My Bloody Valentine 3D) on Censored Footage and Breaking the Rules of 3D” width=”560″/>
Director Patrick Lussier talks about tackling a remake in 3D and how the MPAA and studio let him make the movie he wanted to make.
Q: Anyone who mentions the 1981 original movie talks about the nine minutes of footage censored by the MPAA. As the director of the remake, were you able to view these clips?
A: I did get to see them, but not until we were finished. They’ve done a great restoration on that, which will come out on DVD right around the time that we come out theatrically. There is some skillful restoration where you can see some brilliant old special makeup effects, and see how those worked and how aggressive the film was for its time.
Q: Do you feel that a new, uncensored version settles an old score for the original film and filmmakers?
A: I believe it does. I think one of the things we felt when the the studio came to me and said, “We want to remake My Bloody Valentine,” was that it’s called My BLOODY Valentine;
we were going to lean into the bloody as much as we could. We didn’t
want to shy away from it, we wanted to make a hard-R movie that was
going to be a really fun date movie and at the same time. We set out
with that in mind, and we were very lucky to meet with the MPAA on a
good day and get the approval for our brand of mayhem.
Q: What contact did you have with the original filmmakers?
A: Other than through Mike Paseornek [president of production at
Lionsgate], I didn’t have any contact with any of the original
filmmakers. I know some of them had read the script. Beyond that,
Mike relayed that they were very excited that we were doing this movie
and that the characters they had born so many years ago would be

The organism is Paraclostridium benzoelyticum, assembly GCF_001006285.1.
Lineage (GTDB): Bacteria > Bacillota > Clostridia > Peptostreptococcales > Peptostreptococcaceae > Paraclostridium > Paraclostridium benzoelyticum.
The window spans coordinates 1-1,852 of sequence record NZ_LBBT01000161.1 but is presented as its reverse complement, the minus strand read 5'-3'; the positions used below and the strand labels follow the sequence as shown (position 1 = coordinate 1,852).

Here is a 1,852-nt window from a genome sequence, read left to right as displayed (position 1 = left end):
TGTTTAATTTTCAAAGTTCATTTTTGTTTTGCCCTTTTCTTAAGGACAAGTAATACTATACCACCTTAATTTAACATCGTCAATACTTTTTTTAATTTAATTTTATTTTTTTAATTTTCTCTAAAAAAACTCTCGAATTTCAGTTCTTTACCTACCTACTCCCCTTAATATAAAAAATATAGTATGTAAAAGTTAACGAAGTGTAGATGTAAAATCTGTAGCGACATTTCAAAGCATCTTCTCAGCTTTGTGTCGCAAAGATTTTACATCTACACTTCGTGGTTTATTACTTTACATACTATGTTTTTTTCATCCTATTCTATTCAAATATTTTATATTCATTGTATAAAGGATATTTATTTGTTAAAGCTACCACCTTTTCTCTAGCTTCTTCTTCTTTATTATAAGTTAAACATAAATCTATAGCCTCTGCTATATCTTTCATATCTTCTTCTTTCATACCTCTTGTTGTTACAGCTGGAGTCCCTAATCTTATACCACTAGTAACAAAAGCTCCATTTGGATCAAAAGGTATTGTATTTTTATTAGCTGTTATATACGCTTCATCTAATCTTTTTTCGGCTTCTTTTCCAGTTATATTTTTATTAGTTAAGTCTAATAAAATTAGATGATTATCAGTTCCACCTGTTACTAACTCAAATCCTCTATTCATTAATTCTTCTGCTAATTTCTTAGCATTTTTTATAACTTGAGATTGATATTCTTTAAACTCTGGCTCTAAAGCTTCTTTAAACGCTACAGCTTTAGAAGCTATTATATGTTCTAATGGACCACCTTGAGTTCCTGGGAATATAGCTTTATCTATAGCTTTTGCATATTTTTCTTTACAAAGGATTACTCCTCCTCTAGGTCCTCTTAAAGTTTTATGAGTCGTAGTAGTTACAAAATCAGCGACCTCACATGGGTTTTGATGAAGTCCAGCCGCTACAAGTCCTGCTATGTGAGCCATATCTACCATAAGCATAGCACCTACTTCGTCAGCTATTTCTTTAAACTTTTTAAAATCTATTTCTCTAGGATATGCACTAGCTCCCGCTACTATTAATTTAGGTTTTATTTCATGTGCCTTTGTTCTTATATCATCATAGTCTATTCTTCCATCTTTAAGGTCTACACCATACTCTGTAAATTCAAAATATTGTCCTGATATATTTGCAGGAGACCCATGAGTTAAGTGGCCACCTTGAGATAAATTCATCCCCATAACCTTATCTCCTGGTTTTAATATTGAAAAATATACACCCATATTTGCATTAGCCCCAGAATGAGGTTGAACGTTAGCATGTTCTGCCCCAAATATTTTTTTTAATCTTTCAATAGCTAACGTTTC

Q: You were an editor before you were a director.
A: I started editing on MacGyver years ago, and the first
thing I directed was an insert of a dog disarming a bomb. I was very
fortunate to work for Wes Craven for a number of years and learned
about building suspense. We did Scream together for Dimension. As I was editing Scream 2 they came to me and said, “Are you interested in directing a direct-to-video sequel to The Prophecy?”
Q: This kind of 3D is still in infancy. How much were you able to experiment with?
A: There were no restrictions in terms of the way we could use
the 3D. Max Penner, our stereographer from Paradise Effects was
brilliant and pretty much any shot we came up with, he would figure out
how to make it work in 3D. He would say, “You know, classic
stereographers and 3D enthusiasts would say you’re breaking all the
rules, but I think it would work if we do it like this and like
this…” With this film, you can sense that people are having that
theme-park sort of experience, which makes it a really fun date movie.
That kind of scary-fun, but not like a torture-porn movie. We wanted it
to be a fun throwback to those great ’80s slasher films, with really
advanced technology, and that’s what it is.
Q: Lionsgate has come under fire, but this movie seems to prove that the company is still horror-friendly.
A: Lionsgate was nothing but supportive on this film. Mike Paseornek led the charge on making it, and rallied everyone behind it
to make sure it had the support it needed. He was very passionate about
what we wanted to do, how aggressive we wanted to make it — that it
was going to be gory, that it would be fun. They recognized it for what
it was going to be and for the potential it had… There were never any
conversations about backing off on this or that — never. So whatever
may have happened to other films I can’t speak to, but certainly for
us, they were nothing but supportive.